The Washington Post

Versailles-type mansion in Great Falls upended by lawsuit

A sign shows how a new home would have looked at 494 River Bend Road on April 23 in Great Falls, Va. It would have been more than 25,000 square feet. (Matt McClain/FOR THE WASHINGTON POST)

A controversial plan to build a massive mansion inspired by the Palace of Versailles in a tony Great Falls neighborhood will not go forward, but the house could be built elsewhere in the Washington area, the builder said Friday.

The property’s owner decided not to continue work on “Le Chateau de Lumiere,” a 25,424-square-foot project, after a next-door neighbor in Hidden Springs filed a lawsuit, said Mike Mafi of the Building Group.

Mafi, who was also named in the lawsuit, said that stopping the project is one of the terms of a settlement being worked out between the owner, Young Yi, and the neighbors, former Gannett chief executive Craig Dubow and his wife, Denise.

The Dubows, who did not return a call for comment on Friday, said that the mansion would harm home values and that its design violated covenants that guide how properties in Hidden Springs can be developed. They were also upset that Yi had cut down many trees to build the home in a neighborhood that was designed to be a woodsy retreat.

Yi, who could not be reached Friday to comment, had planned to live there with her husband and children and thought of it as a dream home, her attorney has said. Fairfax County officials have said the project had the proper permits to proceed.

“We are going to build that house, but not on that lot,” said Mafi, who said he owns the rights to the building plans. “This type of house is more in keeping with Potomac than Great Falls. We don’t have all the details yet, but someone is interested in building the home there.”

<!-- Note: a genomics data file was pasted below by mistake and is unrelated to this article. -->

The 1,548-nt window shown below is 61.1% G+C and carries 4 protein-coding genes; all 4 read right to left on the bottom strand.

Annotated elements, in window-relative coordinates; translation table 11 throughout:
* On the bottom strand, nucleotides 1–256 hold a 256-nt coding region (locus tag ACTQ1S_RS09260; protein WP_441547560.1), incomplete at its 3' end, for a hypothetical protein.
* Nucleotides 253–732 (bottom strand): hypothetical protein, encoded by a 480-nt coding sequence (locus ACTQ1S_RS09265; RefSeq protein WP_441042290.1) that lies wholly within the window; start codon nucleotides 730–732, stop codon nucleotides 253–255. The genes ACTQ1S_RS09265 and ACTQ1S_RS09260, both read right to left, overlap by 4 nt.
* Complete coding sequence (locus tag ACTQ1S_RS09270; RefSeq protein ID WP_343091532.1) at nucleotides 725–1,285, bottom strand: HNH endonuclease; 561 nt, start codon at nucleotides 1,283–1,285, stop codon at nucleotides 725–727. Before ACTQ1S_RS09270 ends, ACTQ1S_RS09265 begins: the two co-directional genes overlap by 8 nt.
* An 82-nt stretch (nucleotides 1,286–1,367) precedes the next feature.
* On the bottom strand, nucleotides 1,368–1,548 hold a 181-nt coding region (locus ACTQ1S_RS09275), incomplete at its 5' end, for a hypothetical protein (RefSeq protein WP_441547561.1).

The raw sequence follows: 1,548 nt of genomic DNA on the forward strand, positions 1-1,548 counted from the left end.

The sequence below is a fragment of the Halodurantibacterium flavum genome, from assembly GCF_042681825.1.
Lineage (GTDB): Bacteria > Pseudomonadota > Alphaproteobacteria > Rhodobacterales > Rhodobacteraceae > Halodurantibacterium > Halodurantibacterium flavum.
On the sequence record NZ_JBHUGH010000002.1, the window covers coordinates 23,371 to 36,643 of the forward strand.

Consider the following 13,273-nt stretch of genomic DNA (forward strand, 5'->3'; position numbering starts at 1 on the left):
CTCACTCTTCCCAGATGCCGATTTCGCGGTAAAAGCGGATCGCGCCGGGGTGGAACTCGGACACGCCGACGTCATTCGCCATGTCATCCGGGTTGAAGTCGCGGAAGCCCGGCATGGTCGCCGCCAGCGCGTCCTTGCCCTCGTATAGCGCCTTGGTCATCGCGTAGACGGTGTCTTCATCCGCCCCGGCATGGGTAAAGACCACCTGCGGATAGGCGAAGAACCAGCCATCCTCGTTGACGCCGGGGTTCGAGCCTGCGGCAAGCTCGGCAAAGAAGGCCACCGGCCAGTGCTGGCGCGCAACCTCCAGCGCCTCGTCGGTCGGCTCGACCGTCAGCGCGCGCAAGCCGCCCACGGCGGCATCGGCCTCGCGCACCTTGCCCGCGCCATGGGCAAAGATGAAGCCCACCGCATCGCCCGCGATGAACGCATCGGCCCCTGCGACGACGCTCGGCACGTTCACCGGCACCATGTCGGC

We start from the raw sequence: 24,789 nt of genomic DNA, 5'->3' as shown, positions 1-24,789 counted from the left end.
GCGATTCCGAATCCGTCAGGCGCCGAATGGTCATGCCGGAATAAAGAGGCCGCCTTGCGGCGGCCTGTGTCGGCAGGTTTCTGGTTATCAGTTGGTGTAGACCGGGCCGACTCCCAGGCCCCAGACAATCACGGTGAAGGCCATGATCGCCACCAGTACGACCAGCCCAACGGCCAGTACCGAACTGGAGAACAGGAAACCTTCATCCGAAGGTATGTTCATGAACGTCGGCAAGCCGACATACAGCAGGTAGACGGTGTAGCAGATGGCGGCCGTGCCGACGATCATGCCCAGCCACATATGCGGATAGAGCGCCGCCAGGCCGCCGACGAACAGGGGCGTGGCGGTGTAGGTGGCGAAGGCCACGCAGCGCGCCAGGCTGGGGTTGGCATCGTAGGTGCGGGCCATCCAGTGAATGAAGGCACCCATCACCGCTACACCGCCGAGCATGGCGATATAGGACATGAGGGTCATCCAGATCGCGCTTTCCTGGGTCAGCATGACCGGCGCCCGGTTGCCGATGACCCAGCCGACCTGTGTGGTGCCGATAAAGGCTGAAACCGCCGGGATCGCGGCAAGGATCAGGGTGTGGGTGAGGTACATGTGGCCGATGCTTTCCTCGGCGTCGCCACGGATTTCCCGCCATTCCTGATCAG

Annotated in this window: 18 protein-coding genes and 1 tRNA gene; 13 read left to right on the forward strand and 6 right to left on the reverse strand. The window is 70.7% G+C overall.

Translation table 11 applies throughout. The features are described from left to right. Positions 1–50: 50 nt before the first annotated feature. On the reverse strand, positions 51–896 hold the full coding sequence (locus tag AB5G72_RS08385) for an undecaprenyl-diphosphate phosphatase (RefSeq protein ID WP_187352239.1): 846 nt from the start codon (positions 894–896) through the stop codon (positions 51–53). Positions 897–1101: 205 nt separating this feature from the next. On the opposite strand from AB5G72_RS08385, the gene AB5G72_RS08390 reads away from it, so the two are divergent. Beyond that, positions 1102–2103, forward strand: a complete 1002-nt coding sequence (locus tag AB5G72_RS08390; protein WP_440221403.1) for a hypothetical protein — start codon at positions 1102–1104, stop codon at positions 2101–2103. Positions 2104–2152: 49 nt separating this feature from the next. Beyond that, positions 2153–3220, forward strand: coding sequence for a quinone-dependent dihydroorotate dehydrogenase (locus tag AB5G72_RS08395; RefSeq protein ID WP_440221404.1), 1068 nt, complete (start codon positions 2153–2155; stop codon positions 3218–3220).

The project generated local and national media attention after The Washington Post wrote about the dispute. Mafi said he has received five or six calls — including one from Germany — from people interested in building the home.

Crews broke ground on the chateau in February and had finished more than $1 million worth of work, including pouring the foundation and building out the home’s geothermal and septic systems, before stopping, Mafi said.

It is unclear what Yi will do with the five-acre lot in Hidden Springs. Mafi said that she might sell it or build a smaller home there but that she has not made a decision. She is the head of a chain of Northern Virginia clinics that treat sleep disorders.

Mafi said that the chateau, which would also include a pool house, would cost between $12 million and $15 million to build, not the $15 to $20 million previously estimated by builders and real estate agents. He added that if he builds the home elsewhere, he would try to do it on a 10- to 15-acre lot to avoid problems with neighbors.

Attorneys for Yi and the Dubows also did not return calls for comment Friday.

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